Noodlecake Studios’ squirrel surveillance game NUTS stands out in particular for its exemplary art style and the way it sounds – no other game gave me the feeling of being in a forest quite like it. The latter aspect is courtesy of Almut Schwacke. Among her many skills – she’s a composer, multi-instrumentalist, singer, sound designer and sound editor – I took a particular interest in foley design. Foley design is not a discipline many of us are familiar with, but it’s an integral part of sound design.
Schwacke has worked on all things sound in films, TV adverts and games for over 14 years now, and you can find games such as Curious Expedition 1 and 2, Dead Island 2 and Anno 1800 on her resume. In NUTS, her wealth of talent is on full display – not only is it one of the most realistic-sounding virtual forests I’ve come across in a long time, Swacke also plays the role of your boss Nina, composed the music and performs the ending theme. It was on Schwacke’s website that I came across the term foley artist first, neatly separated from sound design work – but why?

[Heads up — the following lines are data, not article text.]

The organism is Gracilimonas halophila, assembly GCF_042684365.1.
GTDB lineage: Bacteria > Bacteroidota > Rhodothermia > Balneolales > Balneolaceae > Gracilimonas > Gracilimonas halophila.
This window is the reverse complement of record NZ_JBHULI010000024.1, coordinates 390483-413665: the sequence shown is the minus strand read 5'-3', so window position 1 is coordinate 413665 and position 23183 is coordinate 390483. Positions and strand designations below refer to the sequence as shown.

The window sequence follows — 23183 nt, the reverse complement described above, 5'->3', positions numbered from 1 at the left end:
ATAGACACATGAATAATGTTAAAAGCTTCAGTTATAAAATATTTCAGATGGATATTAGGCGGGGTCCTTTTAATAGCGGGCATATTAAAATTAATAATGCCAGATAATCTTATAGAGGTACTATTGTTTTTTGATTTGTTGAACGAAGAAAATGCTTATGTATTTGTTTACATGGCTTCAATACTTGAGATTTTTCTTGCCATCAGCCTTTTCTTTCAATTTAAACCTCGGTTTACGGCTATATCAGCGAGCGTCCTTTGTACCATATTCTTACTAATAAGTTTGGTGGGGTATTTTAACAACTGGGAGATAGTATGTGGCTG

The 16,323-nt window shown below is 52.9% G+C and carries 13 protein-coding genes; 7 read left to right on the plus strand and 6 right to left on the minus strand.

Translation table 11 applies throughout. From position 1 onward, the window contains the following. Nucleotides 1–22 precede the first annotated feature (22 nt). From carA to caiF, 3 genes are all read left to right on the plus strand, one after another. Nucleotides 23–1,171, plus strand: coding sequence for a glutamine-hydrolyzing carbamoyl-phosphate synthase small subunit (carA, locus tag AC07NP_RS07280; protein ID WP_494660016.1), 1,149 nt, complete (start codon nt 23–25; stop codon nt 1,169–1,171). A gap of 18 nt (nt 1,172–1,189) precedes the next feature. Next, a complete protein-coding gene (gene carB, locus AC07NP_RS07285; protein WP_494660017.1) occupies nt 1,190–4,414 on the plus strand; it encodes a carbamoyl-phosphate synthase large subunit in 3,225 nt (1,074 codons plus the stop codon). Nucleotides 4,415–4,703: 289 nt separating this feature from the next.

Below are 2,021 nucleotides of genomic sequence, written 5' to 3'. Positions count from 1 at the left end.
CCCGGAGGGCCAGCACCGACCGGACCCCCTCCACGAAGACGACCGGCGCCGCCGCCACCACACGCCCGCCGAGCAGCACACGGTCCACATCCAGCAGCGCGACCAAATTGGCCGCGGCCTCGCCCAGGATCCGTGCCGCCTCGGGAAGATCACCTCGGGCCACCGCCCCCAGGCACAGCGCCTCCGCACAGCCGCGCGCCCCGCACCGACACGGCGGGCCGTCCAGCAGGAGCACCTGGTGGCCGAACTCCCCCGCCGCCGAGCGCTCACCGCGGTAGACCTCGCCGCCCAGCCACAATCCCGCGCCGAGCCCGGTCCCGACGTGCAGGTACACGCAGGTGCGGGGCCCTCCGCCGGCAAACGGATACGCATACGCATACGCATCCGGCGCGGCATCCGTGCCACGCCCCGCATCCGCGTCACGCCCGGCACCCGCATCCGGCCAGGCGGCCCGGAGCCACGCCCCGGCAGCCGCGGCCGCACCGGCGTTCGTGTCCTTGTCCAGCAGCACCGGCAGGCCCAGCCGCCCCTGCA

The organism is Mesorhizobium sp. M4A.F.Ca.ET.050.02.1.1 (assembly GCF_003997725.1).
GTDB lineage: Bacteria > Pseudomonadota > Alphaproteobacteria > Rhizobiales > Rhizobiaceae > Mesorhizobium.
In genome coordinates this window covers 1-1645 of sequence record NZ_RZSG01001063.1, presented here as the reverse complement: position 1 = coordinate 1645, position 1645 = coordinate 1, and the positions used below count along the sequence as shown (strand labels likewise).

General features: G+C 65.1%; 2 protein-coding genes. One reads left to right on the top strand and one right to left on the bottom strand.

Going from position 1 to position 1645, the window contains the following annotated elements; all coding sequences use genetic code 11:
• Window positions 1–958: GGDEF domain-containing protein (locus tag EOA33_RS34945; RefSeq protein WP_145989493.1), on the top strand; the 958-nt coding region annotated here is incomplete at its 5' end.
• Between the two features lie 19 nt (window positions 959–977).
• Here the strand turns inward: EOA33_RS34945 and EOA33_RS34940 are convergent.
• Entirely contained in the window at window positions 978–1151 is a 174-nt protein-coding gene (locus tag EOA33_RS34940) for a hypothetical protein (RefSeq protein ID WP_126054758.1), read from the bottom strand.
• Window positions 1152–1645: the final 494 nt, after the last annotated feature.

According to Schwacke, the term foley artist originated from film. In the era following silent film, sounds were added the same way as music, by artists performing live to the moving picture. Nowadays, that approach isn’t as viable anymore, and so we have foley artists matching exactly what you see on screen, as well as sound designers who don’t necessarily approach their work as a live performance. This distinction lead to the two different fields of work.